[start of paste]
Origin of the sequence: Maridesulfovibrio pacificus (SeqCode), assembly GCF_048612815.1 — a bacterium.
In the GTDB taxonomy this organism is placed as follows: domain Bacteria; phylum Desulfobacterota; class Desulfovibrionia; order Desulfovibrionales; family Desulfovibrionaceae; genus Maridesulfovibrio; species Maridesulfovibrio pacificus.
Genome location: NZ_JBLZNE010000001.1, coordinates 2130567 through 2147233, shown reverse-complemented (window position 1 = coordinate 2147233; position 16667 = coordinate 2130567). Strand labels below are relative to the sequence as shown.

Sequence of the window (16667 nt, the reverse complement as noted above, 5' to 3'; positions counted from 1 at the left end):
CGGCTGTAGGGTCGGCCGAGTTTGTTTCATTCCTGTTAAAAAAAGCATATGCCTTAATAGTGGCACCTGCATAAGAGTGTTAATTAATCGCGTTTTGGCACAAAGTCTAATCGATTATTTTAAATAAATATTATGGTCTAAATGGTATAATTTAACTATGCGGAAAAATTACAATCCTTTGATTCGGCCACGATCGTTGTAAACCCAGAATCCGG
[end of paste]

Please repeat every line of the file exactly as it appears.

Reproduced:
Origin of the sequence: Maridesulfovibrio pacificus (SeqCode), assembly GCF_048612815.1 — a bacterium.
In the GTDB taxonomy this organism is placed as follows: domain Bacteria; phylum Desulfobacterota; class Desulfovibrionia; order Desulfovibrionales; family Desulfovibrionaceae; genus Maridesulfovibrio; species Maridesulfovibrio pacificus.
Genome location: NZ_JBLZNE010000001.1, coordinates 2130567 through 2147233, shown reverse-complemented (window position 1 = coordinate 2147233; position 16667 = coordinate 2130567). Strand labels below are relative to the sequence as shown.

Sequence of the window (16667 nt, the reverse complement as noted above, 5' to 3'; positions counted from 1 at the left end):
CGGCTGTAGGGTCGGCCGAGTTTGTTTCATTCCTGTTAAAAAAAGCATATGCCTTAATAGTGGCACCTGCATAAGAGTGTTAATTAATCGCGTTTTGGCACAAAGTCTAATCGATTATTTTAAATAAATATTATGGTCTAAATGGTATAATTTAACTATGCGGAAAAATTACAATCCTTTGATTCGGCCACGATCGTTGTAAACCCAGAATCCGG